Colorful, Summer Tarts

27 Jun

assembling the tarts

I love quiche. I love how simple it is and how amazing the result is. I love pre-made pie crust and spending an hour total to complete the dish. I love my simple, french quiche recipe (it’s in grams!) so much that I give it away whenever possible, but this weekend, I decided to kick it up a notch.

Having read Gourmet‘s most recent issue (July 2009), I fell in love with the photos of the three different savory summer tarts.  The start to finish time states 2-1/2 hours.  I worked quickly and switched tasks whenever possible to keep the time condensed, and I have to report that it took an additional two hours, for a total of 4-1/2 hours – the very large majority of which was spent making the homemade pastry dough.  The pastry dough was excellent, I have to admit. And it was highly received. But if you attempt it, just be willing to commit to a few extra hours of time.  Consider doing it a day ahead, or opt for a pre-made crust.

detail of golden brown twice-baked crust

There were a few other “holes” in this recipe. Notably, the holes in the pastry dough…  The recipe recommends that you use “flan rings” instead of tart pans. A flan ring, when googled, looks like a boring, round cookie cutter. The ladies in the specialty kitchen store here in Kansas City didn’t even know what they were (thank you iPhone!) Overall, this “flan ring” method worked well 3/8 of the time (5 of the 8 baked, quiche molds had some minor holes, creating a stream of custard out the sides and bottoms, finishing with a scrambled-egg-ocean effect around the quiches, which we quickly spooned back up into the quiches once baked).  I’ve made some notes below to help this go a little more seamlessly for you (literally).

scrambled custard, tomatoes + green beans

Savory Summer Tarts

Gourmet | July 2009

yield: Makes 12 (4-inch) tarts (I only bought 8 flan rings, with the intention of making 4 more quiche molds in a second round, but it just took too much time, so we ended up with 8 and some extra pie dough.)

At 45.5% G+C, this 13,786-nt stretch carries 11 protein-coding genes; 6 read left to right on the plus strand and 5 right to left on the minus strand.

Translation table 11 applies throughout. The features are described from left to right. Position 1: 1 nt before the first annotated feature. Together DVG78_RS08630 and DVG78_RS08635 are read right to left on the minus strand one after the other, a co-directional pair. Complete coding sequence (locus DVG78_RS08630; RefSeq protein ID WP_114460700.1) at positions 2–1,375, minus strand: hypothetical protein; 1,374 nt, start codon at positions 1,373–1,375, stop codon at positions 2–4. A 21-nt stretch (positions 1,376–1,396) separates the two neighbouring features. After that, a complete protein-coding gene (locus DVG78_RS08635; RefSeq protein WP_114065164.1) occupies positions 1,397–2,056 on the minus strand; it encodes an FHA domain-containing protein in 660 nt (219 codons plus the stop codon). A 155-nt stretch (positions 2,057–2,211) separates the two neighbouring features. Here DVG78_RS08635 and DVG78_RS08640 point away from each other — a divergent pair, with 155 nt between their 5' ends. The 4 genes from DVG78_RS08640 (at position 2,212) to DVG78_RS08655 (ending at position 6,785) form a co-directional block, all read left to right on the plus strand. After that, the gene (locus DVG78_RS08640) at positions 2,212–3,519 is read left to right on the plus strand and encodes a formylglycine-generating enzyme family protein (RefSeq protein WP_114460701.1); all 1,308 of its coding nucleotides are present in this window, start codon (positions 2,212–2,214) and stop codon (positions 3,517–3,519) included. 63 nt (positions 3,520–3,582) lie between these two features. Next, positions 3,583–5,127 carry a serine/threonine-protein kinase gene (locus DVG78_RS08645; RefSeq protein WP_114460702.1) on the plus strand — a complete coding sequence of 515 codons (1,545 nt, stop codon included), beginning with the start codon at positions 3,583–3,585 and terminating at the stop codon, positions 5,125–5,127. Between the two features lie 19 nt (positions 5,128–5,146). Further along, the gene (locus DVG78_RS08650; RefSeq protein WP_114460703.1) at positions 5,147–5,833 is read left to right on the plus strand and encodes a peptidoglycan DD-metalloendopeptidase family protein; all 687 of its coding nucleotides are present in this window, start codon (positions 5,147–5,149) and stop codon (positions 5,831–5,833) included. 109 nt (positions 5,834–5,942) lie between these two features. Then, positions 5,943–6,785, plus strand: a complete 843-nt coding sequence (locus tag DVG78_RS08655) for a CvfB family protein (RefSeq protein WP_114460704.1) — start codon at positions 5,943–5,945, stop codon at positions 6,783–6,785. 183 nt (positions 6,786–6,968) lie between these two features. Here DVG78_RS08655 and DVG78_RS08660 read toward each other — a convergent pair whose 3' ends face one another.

active time: 45 min

total time: 2 1/2 hr (includes making pastry)

These colorful tartlets are quite simple to put together. One easy custard recipe is the basis for a trio of very different fillings (the ingredients can be doubled or tripled if one is a real favorite).


For pastry dough:

  • 2 1/2 cups all-purpose flour
  • 2 sticks cold unsalted butter, cut into 1/2-inch pieces
  • 1/2 teaspoon salt
  • 5 to 8 tablespoons ice water

For goat cheese and tomato filling:

  • 8 haricots verts, trimmed and cut into 1 1/2-inch pieces
  • 8 grape or cherry tomatoes, halved
  • 4 (1/4-inch-thick) rounds soft mild goat cheese (from a small log)
  • 2 teaspoons finely chopped chives

For crab and tarragon filling:

  • 2 tablespoons finely chopped shallot
  • 1 1/2 tablespoons extra-virgin olive oil, divided
  • 1/2 cup (1/2-inch) bread cubes (I used whole wheat bread, yummy!)
  • 1/2 cup jumbo lump crabmeat (2 oz), picked over (I used crab claw, since that’s what I had, worked great!)
  • 1 1/2 teaspoons finely chopped tarragon (I used 3/4 tsp dried tarragon instead of fresh, to cut down on costs)
  • 1/4 teaspoon grated lemon zest
  • 2 pinches cayenne

For pea, scallion, and pancetta filling:

  • 2 scallions, thinly sliced
  • 1/2 tablespoon extra-virgin olive oil
  • 1/4 cup thawed frozen baby peas
  • 4 thin slices pancetta (I used 4 pieces of bacon)

For custard:

  • 3/4 cup whole milk
  • 3/4 cup heavy cream
  • 3 whole large eggs
  • 1 large egg yolk
  • Equipment: 12 (4-inch) flan rings; pie weights or dried beans (I would recommend buying mini, disposable aluminum tart pans if you can find them. If you prefer to try the 4-inch flan rings – or cookie cutters – I would create your own aluminum tart pans and line the bottom and sides of the rings with aluminum.  Pie weights and dried beans were not on hand, and the aluminum lining held the crust in shape just fine, so don’t panic!)
    crab, croutons + shallots


Make pastry dough:
Blend together flour, butter, and salt in a bowl with your fingertips or a pastry blender (or pulse in a food processor) (I used the food processor) just until mixture resembles coarse meal with some roughly pea-size butter lumps. Drizzle 5 tablespoons ice water evenly over mixture and gently stir with a fork (or pulse) until incorporated. Squeeze a small handful of dough: If dough doesn’t hold together, add more ice water, 1/2 tablespoon at a time, stirring until incorporated. (I stopped at 5 tablespoons, as it seemed to hold together just fine.) Do not overwork dough, or pastry will be tough.

Turn out dough onto a work surface and divide into 4 portions. With heel of your hand, smear each portion once or twice in a forward motion to help distribute fat. Gather all of dough together, with a pastry scraper if you have one, and form into 2 (5-inch) squares. Chill, wrapped in plastic wrap, until firm, at least 1 hour.